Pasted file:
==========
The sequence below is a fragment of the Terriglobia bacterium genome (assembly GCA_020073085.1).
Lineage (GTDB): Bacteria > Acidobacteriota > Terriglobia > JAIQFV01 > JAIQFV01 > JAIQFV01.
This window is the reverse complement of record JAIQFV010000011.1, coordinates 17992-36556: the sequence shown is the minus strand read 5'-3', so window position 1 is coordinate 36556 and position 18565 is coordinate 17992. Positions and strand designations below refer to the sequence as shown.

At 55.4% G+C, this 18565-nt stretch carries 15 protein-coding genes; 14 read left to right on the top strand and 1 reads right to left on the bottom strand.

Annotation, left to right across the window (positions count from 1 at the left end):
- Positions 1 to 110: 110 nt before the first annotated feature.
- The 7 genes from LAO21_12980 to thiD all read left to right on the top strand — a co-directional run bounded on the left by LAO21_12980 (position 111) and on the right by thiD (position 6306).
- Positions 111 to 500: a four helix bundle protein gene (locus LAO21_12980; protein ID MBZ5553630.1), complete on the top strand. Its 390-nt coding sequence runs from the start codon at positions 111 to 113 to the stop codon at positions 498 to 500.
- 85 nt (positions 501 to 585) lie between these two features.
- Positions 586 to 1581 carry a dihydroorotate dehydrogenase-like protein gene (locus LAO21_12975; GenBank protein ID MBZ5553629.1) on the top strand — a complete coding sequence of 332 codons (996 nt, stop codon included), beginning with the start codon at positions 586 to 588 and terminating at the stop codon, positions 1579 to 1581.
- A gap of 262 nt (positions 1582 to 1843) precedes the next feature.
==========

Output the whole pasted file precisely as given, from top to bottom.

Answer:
The sequence below is a fragment of the Terriglobia bacterium genome (assembly GCA_020073085.1).
Lineage (GTDB): Bacteria > Acidobacteriota > Terriglobia > JAIQFV01 > JAIQFV01 > JAIQFV01.
This window is the reverse complement of record JAIQFV010000011.1, coordinates 17992-36556: the sequence shown is the minus strand read 5'-3', so window position 1 is coordinate 36556 and position 18565 is coordinate 17992. Positions and strand designations below refer to the sequence as shown.

At 55.4% G+C, this 18565-nt stretch carries 15 protein-coding genes; 14 read left to right on the top strand and 1 reads right to left on the bottom strand.

Annotation, left to right across the window (positions count from 1 at the left end):
- Positions 1 to 110: 110 nt before the first annotated feature.
- The 7 genes from LAO21_12980 to thiD all read left to right on the top strand — a co-directional run bounded on the left by LAO21_12980 (position 111) and on the right by thiD (position 6306).
- Positions 111 to 500: a four helix bundle protein gene (locus LAO21_12980; protein ID MBZ5553630.1), complete on the top strand. Its 390-nt coding sequence runs from the start codon at positions 111 to 113 to the stop codon at positions 498 to 500.
- 85 nt (positions 501 to 585) lie between these two features.
- Positions 586 to 1581 carry a dihydroorotate dehydrogenase-like protein gene (locus LAO21_12975; GenBank protein ID MBZ5553629.1) on the top strand — a complete coding sequence of 332 codons (996 nt, stop codon included), beginning with the start codon at positions 586 to 588 and terminating at the stop codon, positions 1579 to 1581.
- A gap of 262 nt (positions 1582 to 1843) precedes the next feature.